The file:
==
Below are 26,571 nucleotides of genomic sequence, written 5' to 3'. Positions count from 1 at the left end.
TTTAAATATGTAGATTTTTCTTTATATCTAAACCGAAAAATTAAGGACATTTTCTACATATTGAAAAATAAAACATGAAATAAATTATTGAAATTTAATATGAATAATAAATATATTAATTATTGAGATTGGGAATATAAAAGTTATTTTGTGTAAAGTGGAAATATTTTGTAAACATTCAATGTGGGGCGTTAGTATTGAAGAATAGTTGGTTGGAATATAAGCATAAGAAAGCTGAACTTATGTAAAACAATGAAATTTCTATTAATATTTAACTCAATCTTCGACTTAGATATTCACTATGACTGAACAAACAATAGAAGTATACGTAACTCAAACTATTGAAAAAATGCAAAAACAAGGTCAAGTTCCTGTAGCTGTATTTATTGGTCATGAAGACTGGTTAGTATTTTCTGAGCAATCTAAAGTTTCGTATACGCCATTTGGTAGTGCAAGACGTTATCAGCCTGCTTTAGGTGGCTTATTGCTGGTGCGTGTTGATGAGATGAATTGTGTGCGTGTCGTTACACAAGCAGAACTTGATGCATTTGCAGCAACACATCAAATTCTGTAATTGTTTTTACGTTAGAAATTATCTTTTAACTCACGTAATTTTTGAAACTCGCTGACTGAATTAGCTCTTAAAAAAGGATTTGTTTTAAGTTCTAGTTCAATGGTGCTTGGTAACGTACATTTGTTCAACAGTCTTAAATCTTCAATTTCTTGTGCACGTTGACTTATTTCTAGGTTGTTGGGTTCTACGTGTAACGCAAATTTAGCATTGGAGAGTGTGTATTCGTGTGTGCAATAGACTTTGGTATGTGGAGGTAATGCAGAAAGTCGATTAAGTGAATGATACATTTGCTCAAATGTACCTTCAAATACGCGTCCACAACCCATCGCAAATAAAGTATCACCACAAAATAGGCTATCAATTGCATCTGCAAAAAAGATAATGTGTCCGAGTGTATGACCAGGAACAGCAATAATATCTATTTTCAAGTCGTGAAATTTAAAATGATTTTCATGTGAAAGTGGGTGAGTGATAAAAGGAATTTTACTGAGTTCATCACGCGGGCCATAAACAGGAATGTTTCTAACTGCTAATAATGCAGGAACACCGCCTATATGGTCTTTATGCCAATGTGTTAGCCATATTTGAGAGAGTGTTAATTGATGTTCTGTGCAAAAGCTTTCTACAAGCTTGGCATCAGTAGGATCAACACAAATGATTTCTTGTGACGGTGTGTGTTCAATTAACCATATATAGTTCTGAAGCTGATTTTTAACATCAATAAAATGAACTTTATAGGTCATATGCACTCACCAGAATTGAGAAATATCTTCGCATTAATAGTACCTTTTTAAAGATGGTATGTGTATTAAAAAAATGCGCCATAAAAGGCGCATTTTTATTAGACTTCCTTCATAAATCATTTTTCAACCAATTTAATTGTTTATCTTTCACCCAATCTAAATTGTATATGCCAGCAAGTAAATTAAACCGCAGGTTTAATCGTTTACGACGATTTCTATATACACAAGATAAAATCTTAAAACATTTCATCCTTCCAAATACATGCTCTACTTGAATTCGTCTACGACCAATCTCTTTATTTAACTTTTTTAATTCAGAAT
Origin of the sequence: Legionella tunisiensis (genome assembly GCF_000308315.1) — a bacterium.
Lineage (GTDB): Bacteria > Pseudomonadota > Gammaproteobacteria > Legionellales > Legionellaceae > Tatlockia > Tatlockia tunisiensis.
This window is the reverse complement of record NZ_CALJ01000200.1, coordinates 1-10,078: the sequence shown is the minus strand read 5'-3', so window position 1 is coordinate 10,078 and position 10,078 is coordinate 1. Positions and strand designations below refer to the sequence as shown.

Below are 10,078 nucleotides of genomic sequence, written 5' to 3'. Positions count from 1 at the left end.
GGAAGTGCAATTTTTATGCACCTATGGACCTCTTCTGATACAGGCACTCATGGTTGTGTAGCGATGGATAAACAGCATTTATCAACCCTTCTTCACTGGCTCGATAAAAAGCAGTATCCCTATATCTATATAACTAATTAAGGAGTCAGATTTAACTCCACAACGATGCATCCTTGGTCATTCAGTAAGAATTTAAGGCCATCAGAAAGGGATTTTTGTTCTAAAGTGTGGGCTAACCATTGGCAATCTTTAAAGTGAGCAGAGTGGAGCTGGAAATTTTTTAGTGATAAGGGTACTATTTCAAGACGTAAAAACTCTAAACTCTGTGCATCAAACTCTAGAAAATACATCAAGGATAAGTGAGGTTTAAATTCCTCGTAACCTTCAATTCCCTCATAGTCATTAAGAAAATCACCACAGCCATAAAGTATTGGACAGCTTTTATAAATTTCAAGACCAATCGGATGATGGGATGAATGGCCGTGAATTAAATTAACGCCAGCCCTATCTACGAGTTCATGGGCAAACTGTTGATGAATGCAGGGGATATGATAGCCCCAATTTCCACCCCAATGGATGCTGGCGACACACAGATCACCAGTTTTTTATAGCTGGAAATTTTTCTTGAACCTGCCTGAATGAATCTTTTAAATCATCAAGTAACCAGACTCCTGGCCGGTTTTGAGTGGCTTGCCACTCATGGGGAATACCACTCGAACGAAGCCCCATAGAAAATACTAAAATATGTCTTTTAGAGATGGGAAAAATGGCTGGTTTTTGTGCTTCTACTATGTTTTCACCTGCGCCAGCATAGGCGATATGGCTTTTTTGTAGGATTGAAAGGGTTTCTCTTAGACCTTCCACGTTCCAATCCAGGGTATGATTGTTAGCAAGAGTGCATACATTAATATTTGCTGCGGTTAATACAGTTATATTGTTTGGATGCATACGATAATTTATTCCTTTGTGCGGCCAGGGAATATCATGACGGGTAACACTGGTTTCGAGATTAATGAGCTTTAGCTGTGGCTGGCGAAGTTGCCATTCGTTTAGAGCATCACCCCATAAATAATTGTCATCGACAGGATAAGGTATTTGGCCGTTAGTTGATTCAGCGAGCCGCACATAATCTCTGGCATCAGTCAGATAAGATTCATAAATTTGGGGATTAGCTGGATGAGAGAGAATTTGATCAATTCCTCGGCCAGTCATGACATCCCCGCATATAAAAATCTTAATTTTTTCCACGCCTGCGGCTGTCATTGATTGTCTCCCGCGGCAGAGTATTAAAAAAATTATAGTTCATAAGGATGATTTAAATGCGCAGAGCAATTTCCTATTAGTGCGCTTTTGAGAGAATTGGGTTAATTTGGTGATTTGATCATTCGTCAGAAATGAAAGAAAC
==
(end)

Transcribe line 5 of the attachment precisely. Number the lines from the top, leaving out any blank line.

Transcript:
This window is the reverse complement of record NZ_CALJ01000200.1, coordinates 1-10,078: the sequence shown is the minus strand read 5'-3', so window position 1 is coordinate 10,078 and position 10,078 is coordinate 1. Positions and strand designations below refer to the sequence as shown.